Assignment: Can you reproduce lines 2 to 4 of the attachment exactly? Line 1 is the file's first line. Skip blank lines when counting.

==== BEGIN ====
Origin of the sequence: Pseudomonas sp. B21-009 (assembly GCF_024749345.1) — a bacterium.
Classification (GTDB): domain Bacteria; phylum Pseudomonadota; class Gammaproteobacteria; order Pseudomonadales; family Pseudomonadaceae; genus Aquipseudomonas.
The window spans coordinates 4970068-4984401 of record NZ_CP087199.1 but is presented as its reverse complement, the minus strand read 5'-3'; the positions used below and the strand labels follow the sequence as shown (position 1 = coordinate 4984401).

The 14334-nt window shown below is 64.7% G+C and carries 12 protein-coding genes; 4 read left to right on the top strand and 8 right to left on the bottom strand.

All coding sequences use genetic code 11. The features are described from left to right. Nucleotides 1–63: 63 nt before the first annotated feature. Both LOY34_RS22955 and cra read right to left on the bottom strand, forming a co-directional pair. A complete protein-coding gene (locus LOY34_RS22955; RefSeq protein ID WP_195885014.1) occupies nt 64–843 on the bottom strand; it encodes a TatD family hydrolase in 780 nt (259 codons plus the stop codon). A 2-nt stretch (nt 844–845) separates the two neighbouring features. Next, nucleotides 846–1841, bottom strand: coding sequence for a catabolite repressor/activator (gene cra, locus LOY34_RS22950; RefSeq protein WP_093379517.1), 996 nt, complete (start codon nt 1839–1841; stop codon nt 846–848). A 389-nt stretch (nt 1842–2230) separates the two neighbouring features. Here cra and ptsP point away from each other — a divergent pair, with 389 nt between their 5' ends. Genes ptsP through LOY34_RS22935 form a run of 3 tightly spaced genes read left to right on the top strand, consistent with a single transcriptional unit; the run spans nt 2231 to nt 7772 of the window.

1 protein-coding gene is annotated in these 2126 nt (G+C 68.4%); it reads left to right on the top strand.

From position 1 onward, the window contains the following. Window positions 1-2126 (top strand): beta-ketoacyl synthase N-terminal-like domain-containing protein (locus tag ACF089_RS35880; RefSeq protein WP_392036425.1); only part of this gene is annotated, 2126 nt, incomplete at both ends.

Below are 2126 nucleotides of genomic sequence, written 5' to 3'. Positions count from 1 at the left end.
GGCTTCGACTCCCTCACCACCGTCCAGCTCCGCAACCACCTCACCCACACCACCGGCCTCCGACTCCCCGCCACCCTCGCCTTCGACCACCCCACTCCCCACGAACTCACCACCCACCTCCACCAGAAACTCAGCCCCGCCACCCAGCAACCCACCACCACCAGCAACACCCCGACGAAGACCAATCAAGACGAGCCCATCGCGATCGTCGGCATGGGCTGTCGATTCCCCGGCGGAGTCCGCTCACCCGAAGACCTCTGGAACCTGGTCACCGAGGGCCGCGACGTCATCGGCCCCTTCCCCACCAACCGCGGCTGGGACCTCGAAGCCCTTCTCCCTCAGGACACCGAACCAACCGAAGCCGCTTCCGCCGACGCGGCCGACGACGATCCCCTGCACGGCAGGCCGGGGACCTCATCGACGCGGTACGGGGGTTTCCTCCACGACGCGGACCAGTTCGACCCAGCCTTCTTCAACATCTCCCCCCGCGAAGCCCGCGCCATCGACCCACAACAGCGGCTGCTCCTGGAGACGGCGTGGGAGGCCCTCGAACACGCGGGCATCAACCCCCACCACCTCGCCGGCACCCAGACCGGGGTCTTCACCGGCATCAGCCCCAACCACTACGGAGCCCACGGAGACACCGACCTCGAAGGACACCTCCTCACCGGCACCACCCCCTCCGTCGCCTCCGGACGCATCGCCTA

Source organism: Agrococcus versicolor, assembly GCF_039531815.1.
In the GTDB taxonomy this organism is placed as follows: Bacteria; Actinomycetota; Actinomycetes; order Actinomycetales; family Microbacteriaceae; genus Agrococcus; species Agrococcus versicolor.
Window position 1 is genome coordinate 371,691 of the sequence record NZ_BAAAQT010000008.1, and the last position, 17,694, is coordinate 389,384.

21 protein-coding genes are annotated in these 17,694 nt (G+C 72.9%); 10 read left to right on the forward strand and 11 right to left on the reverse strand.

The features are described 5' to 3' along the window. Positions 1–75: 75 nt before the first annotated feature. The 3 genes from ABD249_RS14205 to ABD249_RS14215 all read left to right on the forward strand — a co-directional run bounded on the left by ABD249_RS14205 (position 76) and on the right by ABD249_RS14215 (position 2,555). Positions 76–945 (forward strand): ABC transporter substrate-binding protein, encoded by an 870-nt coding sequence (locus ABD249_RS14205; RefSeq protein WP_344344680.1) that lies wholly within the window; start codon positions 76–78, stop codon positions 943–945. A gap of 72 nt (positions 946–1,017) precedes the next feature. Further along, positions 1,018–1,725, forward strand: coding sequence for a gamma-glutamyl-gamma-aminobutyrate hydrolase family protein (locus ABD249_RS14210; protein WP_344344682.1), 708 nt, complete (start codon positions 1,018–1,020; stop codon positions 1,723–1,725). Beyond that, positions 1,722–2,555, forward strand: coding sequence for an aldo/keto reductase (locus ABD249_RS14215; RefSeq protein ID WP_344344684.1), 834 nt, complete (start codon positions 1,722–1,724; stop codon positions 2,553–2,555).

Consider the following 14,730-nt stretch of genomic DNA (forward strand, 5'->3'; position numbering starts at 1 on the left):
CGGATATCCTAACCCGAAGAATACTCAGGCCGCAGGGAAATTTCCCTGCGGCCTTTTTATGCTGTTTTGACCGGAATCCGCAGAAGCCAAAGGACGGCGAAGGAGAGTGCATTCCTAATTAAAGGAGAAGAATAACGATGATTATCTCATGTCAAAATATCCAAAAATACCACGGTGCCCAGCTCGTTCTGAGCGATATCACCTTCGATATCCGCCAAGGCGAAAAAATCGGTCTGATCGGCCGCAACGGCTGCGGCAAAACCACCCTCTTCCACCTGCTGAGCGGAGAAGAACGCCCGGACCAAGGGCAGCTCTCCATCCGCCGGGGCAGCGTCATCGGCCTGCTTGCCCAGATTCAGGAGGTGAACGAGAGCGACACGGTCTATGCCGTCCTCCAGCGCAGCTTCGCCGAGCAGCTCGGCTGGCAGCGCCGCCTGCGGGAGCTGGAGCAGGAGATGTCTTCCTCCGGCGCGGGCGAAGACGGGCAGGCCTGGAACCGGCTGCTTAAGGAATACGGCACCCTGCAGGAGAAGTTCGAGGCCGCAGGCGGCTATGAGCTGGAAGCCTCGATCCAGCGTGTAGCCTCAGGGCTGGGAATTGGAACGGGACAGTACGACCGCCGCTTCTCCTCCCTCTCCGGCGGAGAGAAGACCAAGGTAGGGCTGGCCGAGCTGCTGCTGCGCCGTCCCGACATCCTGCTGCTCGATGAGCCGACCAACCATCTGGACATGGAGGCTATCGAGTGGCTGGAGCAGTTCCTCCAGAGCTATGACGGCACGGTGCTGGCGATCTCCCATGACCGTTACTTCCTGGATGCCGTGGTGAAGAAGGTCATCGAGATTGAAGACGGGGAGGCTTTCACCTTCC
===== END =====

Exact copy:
Classification (GTDB): domain Bacteria; phylum Pseudomonadota; class Gammaproteobacteria; order Pseudomonadales; family Pseudomonadaceae; genus Aquipseudomonas.
The window spans coordinates 4970068-4984401 of record NZ_CP087199.1 but is presented as its reverse complement, the minus strand read 5'-3'; the positions used below and the strand labels follow the sequence as shown (position 1 = coordinate 4984401).

The 14334-nt window shown below is 64.7% G+C and carries 12 protein-coding genes; 4 read left to right on the top strand and 8 right to left on the bottom strand.